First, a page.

I suppose that quite a few children dream about growing up to become a professional athlete. I know that I did. For many years I had a fantasy that I would one day play left or center field for the L.A. Dodgers.
As a child it didn't seem to be too far fetched, it was a dream that was within reach. For many years I was among the best baseball players within my age groups, or so I was always told. It is kind of funny to look back and wonder about whether I was being told the truth or fed a line.
Memories have a funny way of adapting them to what you want them to be. When I think back upon those days here is what I know to be true. I had a very strong arm and good enough fielding skills that I was always placed in the outfield. Coach usually had me bat somewhere between third and fifth in the lineup.
When I was 12 years-old I led the league in homeruns, threw out two runners at the plate (from centerfield) and had a host of other cool things I could mention. All of this in conjunction with many years of playing ball that preceded this convinced me that I was probably going to make the majors.
I can't recall my parents or any adult in my family telling me that they expected me to make it. I don't really remember them splashing cold water on the dream either. So for a while I just played and imagined/expected that magically I'd find myself in the big leagues.
Somewhere during those awkward middle school/junior high years I began to learn that I wasn't as good a player as I had thought. Flipped into a bigger pool of competitors I found myself playing with guys who could hit it as far and or throw it farther. I ran fast, but they ran faster.
I was undaunted by this. Baseball players didn't have to be huge or tall like football and basketball players. I was of average size so this made me more comfortable. It also helped that I won most wrestling matches. Don't ask me how or why that is applicable, it is the logic of a child.
It is like asking that crazy chick from the midwest why she thought Culture Club would come play at her Bat Mitzvah. Sometimes you just do things and hope that they work.
When I think back on those days I remember so many things. One of those is how many stats I could recite. Now baseball lends itself to statistics. There are so many things that are measured, batting average, runs, RBIs, strikeouts, wins, losses, etc. I used to be able to rattle off all of those numbers about my team.
Even today I still have a pretty good grip on it, but not like I used to. It bothers me a little that I can't do it like I used to. I feel like I lost a little something.
But the sad truth is that my love for baseball seems to have diminished a bit. I don't seem to enjoy it the way that I used to, or maybe it is just that there are so many other things in my life that require my attention.
Every now and then I find myself playing softball with the guys. I still love the feeling I get when I run out on the field. I still get a charge out of that. I remember a few years back playing in a game when I really embarrassed myself.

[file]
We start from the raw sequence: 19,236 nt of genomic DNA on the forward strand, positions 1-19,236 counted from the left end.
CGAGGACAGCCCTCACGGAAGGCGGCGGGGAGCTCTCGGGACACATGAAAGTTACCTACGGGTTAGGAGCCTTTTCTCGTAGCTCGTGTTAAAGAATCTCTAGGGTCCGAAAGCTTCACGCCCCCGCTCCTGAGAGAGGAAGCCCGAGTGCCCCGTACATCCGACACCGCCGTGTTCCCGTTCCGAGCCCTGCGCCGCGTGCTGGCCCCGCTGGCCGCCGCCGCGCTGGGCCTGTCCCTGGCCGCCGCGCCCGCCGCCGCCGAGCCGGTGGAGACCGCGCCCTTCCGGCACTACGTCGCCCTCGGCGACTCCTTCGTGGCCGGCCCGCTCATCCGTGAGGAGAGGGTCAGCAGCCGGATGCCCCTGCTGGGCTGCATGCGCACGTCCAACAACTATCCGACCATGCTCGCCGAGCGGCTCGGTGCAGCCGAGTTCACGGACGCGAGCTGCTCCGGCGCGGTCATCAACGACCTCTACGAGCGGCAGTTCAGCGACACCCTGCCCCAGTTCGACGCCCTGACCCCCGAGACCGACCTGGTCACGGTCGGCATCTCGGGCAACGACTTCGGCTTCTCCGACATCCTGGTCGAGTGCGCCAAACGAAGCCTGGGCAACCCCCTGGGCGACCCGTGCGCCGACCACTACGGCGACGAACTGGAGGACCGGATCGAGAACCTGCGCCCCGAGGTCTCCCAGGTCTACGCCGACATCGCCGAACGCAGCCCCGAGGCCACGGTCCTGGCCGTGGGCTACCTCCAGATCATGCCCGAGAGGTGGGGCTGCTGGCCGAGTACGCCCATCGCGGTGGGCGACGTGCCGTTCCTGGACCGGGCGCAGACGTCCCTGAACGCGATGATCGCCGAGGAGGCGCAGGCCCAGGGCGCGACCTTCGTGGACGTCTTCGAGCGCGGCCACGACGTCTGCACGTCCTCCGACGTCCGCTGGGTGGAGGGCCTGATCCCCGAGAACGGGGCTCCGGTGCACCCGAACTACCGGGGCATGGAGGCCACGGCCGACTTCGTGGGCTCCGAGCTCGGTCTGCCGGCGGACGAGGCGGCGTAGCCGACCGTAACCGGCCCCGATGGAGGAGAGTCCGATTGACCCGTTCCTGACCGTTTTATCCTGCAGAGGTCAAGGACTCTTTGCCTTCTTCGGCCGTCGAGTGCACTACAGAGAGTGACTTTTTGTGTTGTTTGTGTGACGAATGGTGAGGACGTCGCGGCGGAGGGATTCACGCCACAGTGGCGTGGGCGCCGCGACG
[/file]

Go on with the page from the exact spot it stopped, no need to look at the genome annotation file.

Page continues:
During my first at-bat the shortstop shouted for everyone in the outfield to move back. My ego, duly stroked, compensated by taking a mighty swing at the first pitch. I was so ready for that ball, I was going to crush it. One little flick and I could send it right over their heads. It was so easy to see.
In my mind I planned on smacking it right over the left fielder's head. During my second at-bat I figured that I'd fool them by dropping the ball right in front of them. I felt so smug and self-confident. I am sure that I must have been smiling.
And then I took that swing and missed. I swung so hard that I suspect their might have been a sonic boom, or maybe that is the sound that all that blood rushing to my head made. I swung so hard I spun in a circle, but at least I didn't fall.
Duly chastened I fouled off the next two pitches and then hit a lazy flyball that was easily caught by the left fielder. I singled the next two time I was up and then lightening struck. Bam!!!
Fourth time at the plate, I was finally relaxed and just playing and that is when I smacked a ball into next week. It happened because I wasn't trying to kill it. All I did was go up and take a good lick.
It is funny, as I sit here typing I look at myself and see a guy who didn't get to live out that dream...yet. I still feel like I have a shot. Even though I know that a 39 year-old who hasn't played organized ball in more than 20 years is probably not the best candidate, I have this feeling.
Want to know a secret? I still feel like I could play special teams in the NFL. It is ridiculous to consider myself to be a full time player, but special teams, well you just never know. I bet that I can still beat the hell out of a kicker.
And now if you'll excuse me I think that I am going to go see what I need to do to try out for the Raiders. Or maybe, just maybe I may set my sights a bit lower and shoot for a college team. I still have four years of eligibility. You never know, guys older than I am have done it.